This traditional Jewish henna ceremony is having a major revival – and has evolved from its historical predecessors. Amongst Jews from the Middle East and North Africa, the pre-wedding festivities often lasted a week or more, whereas today they are closer to the big event – and sometimes incorporated into it – due to guests arriving from around the world for the celebrations. The application of henna to the bride, whether done over a period of three days, as in Yemen, or whether done multiple times over a two-week period, as in Morocco, is now often reduced to a single evening.
Often the henna ceremony is combined with the Shabbat before the wedding – and where formerly the hatan and kalla may have been henna’ed in separate ceremonies, in separate locations, now the two ceremonies are joined together.
Harif’s Creative Director, Michelle Huberman, has been involved in organising these events either at the homes of the bride’s family or alternatively in a restaurant or hotel setting. Decorations are distinctly Middle Eastern with the focus being on a beautifully-decorated tent, and inside, exotic seating for the couple with brass tables laden with platters of sweets, sugared almonds and candles as the centrepiece.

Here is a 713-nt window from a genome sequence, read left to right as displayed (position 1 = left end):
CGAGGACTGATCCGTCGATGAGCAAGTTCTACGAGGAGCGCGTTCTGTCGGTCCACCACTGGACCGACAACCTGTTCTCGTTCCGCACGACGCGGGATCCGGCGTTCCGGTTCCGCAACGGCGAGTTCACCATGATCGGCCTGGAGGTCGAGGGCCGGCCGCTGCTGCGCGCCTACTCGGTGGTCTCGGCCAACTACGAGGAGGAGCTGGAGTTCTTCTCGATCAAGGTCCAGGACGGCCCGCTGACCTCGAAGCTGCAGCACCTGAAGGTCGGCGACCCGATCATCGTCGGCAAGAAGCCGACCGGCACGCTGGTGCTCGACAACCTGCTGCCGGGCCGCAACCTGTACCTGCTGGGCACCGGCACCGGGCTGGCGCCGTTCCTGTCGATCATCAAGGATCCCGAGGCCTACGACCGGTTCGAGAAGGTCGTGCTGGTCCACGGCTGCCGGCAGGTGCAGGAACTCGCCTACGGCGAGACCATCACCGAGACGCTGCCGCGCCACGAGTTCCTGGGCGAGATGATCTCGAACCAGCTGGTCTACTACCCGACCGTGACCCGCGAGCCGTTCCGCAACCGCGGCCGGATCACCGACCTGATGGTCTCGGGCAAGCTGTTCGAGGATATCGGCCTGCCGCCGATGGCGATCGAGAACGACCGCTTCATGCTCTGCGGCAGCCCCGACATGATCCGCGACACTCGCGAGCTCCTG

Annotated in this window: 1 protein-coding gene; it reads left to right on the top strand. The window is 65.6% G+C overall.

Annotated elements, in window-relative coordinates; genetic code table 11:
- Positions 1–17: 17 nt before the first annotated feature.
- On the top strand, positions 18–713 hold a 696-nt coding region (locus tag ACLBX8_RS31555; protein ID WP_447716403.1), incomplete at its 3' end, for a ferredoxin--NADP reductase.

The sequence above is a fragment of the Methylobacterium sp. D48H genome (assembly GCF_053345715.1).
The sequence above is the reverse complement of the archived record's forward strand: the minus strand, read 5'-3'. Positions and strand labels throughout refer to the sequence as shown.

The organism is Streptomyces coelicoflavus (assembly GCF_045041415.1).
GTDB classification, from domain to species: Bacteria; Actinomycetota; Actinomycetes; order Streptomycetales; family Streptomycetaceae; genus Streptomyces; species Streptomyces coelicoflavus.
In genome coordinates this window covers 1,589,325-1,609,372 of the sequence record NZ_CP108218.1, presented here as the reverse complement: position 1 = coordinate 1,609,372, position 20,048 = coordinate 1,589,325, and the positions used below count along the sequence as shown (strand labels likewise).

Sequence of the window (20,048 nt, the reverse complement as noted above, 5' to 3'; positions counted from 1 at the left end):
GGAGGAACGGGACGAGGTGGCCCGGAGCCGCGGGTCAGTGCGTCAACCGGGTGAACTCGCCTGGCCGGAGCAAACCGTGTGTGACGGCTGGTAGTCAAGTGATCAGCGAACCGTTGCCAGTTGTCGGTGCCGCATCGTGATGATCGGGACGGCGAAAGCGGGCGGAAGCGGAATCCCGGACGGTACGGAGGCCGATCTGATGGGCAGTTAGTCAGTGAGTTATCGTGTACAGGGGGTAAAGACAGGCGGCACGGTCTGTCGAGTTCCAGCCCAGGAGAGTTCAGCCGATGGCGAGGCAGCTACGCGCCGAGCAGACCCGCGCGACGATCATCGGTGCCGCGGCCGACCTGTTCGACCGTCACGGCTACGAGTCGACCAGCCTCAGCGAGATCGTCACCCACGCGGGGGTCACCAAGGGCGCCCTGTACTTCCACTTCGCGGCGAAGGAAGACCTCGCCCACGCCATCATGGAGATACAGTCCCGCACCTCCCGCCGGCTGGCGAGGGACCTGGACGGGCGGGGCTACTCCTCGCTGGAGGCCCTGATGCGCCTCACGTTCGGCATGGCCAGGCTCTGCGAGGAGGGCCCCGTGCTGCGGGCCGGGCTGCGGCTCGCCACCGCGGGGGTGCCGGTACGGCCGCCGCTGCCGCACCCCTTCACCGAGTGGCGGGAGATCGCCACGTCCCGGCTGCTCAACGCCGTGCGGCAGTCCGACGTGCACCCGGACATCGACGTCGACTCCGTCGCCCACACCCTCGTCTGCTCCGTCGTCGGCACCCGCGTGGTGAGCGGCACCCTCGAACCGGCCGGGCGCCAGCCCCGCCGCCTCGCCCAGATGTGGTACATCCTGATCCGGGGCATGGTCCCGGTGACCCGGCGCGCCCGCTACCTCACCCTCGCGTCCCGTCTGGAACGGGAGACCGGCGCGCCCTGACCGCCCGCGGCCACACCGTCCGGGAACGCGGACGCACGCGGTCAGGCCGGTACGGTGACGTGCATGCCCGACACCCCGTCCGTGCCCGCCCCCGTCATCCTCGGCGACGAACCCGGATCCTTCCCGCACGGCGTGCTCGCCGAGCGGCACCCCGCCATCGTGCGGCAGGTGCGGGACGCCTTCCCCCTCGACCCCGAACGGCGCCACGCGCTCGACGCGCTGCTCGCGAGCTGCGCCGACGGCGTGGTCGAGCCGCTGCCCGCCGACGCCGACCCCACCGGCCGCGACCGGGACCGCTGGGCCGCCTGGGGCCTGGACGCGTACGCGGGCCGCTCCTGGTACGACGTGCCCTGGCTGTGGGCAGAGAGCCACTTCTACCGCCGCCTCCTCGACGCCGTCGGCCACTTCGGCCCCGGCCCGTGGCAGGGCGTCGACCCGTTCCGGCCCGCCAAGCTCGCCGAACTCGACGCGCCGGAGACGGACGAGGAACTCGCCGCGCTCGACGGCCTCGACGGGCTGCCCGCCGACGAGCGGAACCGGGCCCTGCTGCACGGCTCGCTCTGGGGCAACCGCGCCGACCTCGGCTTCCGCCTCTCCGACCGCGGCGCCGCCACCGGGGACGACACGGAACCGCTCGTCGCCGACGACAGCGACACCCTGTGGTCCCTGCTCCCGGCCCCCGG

The bride will wear a traditional takchita brocaded kaftan, often passed down from mother to daughter, and the groom a silk djellaba with a traditional tarbush fez. The guests are encouraged to dress in Middle Eastern style to add to the atmosphere of the simha – often changing during the evening. The bride’s mother – or female member of the family (who is neither divorced or widowed) then sets up home in the tent and the henna ceremony begins with her putting a gold coin in the palm of the kalla’s hand with some henna paste and it is wrapped with a red satin ribbon. The kalla’s mother – then does the same to the groom. This gives mazal to the couple. The stain stays on the palm of your hands for at least three days, and is a symbol to your friends and work colleagues that you’ve attended a recent simha. In the case of Iraqi hennas, the henna is applied to the fingertips of the couple and wrapped in colourful foils.
In modern Moroccan weddings, where the henna ceremony follows the main wedding – the couple arrive on amariya thrones, being carried above the crowds, with the guests giving a gust of ululations to the happy couple. Moroccan tradition says that unmarried friends who receive henna in their hand, will be married within the year.